The Indian government has requested the National Gallery of Australia to return the 1,000-year-old Nataraja idol in its possession.
The Attorney-General’s Department in Australia, in a statement released on Wednesday, said it received the letter and would take action in accordance with the Australian legal provisions. This significant development possibly marks the beginning of the return of the idol.
In its letter, the Indian government complained that the idol was exported in contravention of the Antiquities and Art Treasures Act, 1972, which, among other things, prohibits export of antiquities. It was only a few days ago that the Attorney-General, who is also the Minister for Arts, had criticised the NGA for its slack practices in purchasing the Nataraja bronze.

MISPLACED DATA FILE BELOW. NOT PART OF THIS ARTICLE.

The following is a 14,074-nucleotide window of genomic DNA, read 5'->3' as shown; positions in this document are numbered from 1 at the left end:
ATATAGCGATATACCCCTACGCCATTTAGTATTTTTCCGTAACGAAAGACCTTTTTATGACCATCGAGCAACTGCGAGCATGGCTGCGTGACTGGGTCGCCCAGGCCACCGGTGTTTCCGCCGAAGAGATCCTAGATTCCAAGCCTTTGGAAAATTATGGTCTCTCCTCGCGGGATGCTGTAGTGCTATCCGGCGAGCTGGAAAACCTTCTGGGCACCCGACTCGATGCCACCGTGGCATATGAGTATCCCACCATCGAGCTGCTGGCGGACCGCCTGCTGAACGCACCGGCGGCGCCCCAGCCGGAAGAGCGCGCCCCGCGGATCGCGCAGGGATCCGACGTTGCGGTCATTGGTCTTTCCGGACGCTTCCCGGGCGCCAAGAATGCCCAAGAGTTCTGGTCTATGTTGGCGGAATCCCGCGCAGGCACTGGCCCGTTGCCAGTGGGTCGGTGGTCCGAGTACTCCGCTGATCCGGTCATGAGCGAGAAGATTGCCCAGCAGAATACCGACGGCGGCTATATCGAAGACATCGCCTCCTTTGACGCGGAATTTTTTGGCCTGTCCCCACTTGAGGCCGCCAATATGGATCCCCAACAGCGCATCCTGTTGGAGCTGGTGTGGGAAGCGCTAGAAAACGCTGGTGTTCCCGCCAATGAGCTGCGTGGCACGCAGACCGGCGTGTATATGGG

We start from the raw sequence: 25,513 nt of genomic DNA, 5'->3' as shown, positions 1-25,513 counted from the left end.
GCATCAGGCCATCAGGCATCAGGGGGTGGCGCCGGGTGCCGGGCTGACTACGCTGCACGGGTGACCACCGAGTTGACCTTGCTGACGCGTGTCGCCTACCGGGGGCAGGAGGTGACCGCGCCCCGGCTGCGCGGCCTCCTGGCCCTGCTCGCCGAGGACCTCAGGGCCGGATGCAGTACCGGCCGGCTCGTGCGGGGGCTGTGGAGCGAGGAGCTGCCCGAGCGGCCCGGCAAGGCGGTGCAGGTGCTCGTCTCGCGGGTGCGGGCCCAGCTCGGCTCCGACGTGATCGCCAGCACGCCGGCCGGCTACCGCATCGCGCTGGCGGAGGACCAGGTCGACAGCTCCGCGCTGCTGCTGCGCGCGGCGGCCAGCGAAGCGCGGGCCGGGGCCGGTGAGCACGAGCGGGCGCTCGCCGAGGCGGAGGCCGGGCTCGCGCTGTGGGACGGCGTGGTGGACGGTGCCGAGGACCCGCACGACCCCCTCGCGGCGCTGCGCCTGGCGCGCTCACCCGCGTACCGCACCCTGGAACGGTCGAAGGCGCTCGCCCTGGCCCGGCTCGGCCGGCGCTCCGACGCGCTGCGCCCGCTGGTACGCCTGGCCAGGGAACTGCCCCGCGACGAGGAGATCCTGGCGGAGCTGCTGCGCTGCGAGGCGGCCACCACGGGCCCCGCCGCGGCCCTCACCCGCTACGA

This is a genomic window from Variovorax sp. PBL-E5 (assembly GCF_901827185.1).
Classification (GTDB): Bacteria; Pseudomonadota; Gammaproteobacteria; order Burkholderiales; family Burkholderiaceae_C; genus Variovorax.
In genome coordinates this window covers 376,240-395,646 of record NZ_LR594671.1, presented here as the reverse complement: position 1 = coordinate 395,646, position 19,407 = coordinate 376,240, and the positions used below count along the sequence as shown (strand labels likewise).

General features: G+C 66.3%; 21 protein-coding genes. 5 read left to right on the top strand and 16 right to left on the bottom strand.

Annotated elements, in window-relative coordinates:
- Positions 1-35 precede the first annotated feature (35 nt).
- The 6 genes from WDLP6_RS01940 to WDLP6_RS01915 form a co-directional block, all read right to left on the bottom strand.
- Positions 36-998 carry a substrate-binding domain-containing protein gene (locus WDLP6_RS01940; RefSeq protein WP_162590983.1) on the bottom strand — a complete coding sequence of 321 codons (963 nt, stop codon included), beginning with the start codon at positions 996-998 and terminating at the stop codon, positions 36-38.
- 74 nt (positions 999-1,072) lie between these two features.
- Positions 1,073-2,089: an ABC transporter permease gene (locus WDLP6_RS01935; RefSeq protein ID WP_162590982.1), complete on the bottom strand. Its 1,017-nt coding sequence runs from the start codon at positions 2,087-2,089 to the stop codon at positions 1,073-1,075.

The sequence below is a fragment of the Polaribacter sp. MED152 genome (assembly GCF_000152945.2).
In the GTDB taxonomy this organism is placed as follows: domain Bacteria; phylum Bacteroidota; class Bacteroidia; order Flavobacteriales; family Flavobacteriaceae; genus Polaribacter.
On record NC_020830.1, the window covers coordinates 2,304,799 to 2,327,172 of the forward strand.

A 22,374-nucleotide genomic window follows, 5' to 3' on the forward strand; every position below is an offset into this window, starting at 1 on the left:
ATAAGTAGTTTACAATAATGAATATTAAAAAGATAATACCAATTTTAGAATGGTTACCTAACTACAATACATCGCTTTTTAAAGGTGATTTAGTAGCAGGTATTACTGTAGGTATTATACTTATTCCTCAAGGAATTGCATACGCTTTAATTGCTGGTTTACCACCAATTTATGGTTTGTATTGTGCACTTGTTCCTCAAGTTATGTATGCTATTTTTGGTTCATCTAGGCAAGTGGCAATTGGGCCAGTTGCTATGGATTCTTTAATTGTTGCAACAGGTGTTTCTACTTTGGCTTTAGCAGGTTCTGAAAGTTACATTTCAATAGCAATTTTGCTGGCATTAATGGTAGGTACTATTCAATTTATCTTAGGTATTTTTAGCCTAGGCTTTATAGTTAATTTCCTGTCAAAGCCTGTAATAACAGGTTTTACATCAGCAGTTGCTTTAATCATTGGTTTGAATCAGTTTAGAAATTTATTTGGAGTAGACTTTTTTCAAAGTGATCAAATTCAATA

In a related development, the NGA on Wednesday removed the Nataraja idol from display. In an email reply to The Hindu, it confirmed that the museum voluntarily removed the idol from the gallery, but refused to explain the reasons.
In 2008, the NGA bought the bronze idol for US $5 million from Subhash Kapoor, the U.S.-based antiquities dealer. The Tamil Nadu Police produced evidence to establish that the idol was stolen from a temple at Sripuranthan in Tamil Nadu. They had arrested Mr. Kapoor for his alleged involvement in the theft. He is now lodged in the Chennai prison and is facing trial.
The NGA had earlier said it had followed proper procedures before purchasing the idol. It had also claimed that the Nataraja in its possession and the one stolen from Tamil Nadu were not the same. It refused to return the idol and continued to display it.
Keywords: National Gallery Australia, stolen nataraja idol, Subash Kapoor, idol smuggling, George Brandis, Tamil Nadu idol theft cases, stolen idols, illicit trade, antiquities theft, Nataraja idols, Australian laws